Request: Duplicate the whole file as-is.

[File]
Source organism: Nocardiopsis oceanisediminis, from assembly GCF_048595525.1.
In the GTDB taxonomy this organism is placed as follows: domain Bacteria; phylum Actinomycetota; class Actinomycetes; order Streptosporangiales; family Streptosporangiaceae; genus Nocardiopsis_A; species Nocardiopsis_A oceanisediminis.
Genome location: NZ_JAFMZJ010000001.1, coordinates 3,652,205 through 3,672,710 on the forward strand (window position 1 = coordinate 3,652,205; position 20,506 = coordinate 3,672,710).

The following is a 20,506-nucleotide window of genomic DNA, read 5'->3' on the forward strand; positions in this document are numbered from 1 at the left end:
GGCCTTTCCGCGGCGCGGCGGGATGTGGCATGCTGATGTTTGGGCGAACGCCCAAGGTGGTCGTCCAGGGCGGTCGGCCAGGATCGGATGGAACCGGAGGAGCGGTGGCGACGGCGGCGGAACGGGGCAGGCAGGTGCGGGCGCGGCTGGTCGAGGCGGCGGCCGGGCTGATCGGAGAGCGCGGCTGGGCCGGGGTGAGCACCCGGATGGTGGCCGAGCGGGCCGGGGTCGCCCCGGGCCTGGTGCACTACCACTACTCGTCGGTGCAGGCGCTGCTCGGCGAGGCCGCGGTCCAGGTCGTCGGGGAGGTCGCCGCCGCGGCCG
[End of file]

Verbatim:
Source organism: Nocardiopsis oceanisediminis, from assembly GCF_048595525.1.
In the GTDB taxonomy this organism is placed as follows: domain Bacteria; phylum Actinomycetota; class Actinomycetes; order Streptosporangiales; family Streptosporangiaceae; genus Nocardiopsis_A; species Nocardiopsis_A oceanisediminis.
Genome location: NZ_JAFMZJ010000001.1, coordinates 3,652,205 through 3,672,710 on the forward strand (window position 1 = coordinate 3,652,205; position 20,506 = coordinate 3,672,710).

The following is a 20,506-nucleotide window of genomic DNA, read 5'->3' on the forward strand; positions in this document are numbered from 1 at the left end:
GGCCTTTCCGCGGCGCGGCGGGATGTGGCATGCTGATGTTTGGGCGAACGCCCAAGGTGGTCGTCCAGGGCGGTCGGCCAGGATCGGATGGAACCGGAGGAGCGGTGGCGACGGCGGCGGAACGGGGCAGGCAGGTGCGGGCGCGGCTGGTCGAGGCGGCGGCCGGGCTGATCGGAGAGCGCGGCTGGGCCGGGGTGAGCACCCGGATGGTGGCCGAGCGGGCCGGGGTCGCCCCGGGCCTGGTGCACTACCACTACTCGTCGGTGCAGGCGCTGCTCGGCGAGGCCGCGGTCCAGGTCGTCGGGGAGGTCGCCGCCGCGGCCG